Vauxhall Ellesmere Port Plant Named Most Likely To Shut Down Following Brexit8
As the world continues to recover from the hangover that is “Brexit“, reports and forecasts continue to point to Vauxhall’s Ellesmere Port facility as on the chopping block.
According to CarScoops, the latest report pegs Ellesmere Port with the lowest anchorage, making it most vulnerable to shutdown. In laymen terms, it has the lowest localization of parts of any volume car maker, around 25-percent.
Shutting down the plant would be a precautionary move to protect General Motors against import tariffs placed on the United Kingdom by the European Union, as the UK must not negotiate seperate trade deals for itself. Vauxhall production of the Astra could move to Poland, or Germany, where Opel produces the majority of its vehicles.
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GM will be making lots of money exporting the Astra to the eurozone presently due to drop in value of the pound making UK exports cheaper so don’t think there is any rush to close anything in UK presently . Brexit will be good for UK manufacturing
You are absolutely right, most of this BS comes from Garel Rhys professor of motor industry economics at the UK’s Cardiff Business School who predicted the closure of Ellesmere Port in favour of Bocham. The man is an over rated geek whose predictions are almost always wrong. There is no factory in Germany to build anything new and Gliwice in Poland could not handle all of Ellesmere Port production. In any event it is almost certain where cars are concerned that the EU will have free trade to and from the UK to do anything else would cripple German and to a lesser extent French manufacturers. If the worst happens and the UK reverts to WTO terms that would mean a 10% tax imposed but as the £ has fallen by more than that it will still mean the Port & Luton would be competitive. This is a non story & should be buried. As Vauxhall have said it’s business as usual.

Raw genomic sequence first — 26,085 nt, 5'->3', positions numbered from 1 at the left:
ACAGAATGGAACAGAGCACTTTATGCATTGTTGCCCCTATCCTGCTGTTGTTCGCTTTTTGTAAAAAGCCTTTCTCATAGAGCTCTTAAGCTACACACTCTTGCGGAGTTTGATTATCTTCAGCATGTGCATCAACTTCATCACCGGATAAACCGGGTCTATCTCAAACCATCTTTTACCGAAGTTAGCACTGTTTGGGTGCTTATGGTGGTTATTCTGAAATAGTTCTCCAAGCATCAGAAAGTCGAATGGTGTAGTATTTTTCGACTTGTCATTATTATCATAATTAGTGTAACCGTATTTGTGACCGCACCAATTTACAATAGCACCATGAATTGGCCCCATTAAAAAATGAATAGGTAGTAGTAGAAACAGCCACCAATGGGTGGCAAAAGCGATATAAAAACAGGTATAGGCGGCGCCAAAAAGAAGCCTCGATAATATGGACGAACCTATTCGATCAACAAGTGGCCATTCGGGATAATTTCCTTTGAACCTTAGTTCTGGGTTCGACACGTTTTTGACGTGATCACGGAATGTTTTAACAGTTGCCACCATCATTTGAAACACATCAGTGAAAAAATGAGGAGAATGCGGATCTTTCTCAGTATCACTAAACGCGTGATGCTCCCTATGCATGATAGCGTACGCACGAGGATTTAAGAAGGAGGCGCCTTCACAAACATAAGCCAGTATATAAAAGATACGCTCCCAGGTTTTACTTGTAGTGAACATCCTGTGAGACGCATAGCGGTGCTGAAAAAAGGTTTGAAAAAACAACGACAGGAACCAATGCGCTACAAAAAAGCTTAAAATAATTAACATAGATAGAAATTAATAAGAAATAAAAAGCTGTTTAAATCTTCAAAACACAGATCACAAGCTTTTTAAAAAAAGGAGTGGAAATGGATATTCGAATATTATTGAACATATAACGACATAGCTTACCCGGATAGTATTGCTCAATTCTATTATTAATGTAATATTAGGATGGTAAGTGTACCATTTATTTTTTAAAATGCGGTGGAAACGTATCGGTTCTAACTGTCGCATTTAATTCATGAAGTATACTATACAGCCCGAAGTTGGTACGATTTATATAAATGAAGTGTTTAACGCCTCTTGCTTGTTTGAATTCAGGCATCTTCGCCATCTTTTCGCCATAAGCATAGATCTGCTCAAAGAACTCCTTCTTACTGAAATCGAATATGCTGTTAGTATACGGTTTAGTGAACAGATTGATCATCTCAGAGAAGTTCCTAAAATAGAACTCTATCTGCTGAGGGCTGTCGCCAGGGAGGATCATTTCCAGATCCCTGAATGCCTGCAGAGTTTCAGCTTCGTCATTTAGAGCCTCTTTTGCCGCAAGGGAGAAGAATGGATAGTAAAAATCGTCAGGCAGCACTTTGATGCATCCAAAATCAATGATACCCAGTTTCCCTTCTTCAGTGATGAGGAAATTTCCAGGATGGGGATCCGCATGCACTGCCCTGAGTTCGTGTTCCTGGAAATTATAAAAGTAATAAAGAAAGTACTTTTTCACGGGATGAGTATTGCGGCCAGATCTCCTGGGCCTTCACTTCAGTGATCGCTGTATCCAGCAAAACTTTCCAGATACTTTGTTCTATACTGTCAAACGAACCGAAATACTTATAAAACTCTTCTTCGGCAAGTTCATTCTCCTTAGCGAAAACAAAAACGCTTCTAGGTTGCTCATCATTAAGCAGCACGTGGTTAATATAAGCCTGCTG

My reading of the term low localizing indicates that Vauxhall has to import a high portion of the components, which due to a devalued Pound will be more expensive, especially if there is duty on UK imports on a tit for tat Euro duty. The low Pound valuation could also cause inflation in the UK, pushing costs up.
Sure, GM produces neither engines nor transmissions on Great Britain, these need all be “imported” from the continent, from Aspern in Hungary, from Poland and from Germany.
Does Ellsmere Port have a stamping plant? Or have those body parts also to be produced on the continent? I know that the Eisenach plant, where the Adam and some Corsa are being produced does not have a stamping plant and does get those from Rüsselsheim. I don’t know about the Zaragosa plant (Spain) where most of the Corsa and the Mokka are being produced.
BTW, the article is not correct in claiming about “Germany, where Opel produces the majority of its vehicles.”
According to the 2014 “Facts and Figures”, the three plants in Germany (Bochum was not yet closed) a total of 365,430 vehicles, Gliwice (Poland) 88,962, Zaragoza (Spain) 319,593 vehicles, Ellsmere Port and Luton (Great Britain) 121,599, St. Petersburg in Russia 10,041 Opel Astra J. One has also to count the 136,023 Mokka assembled in Rep. Korea, the Movano produced by Renault in France and the Vivaros also produced in France and Spein, plus the Agila (rebadged Suzuki) in Hungary. You can easily find that Germany does not produce “the majority”.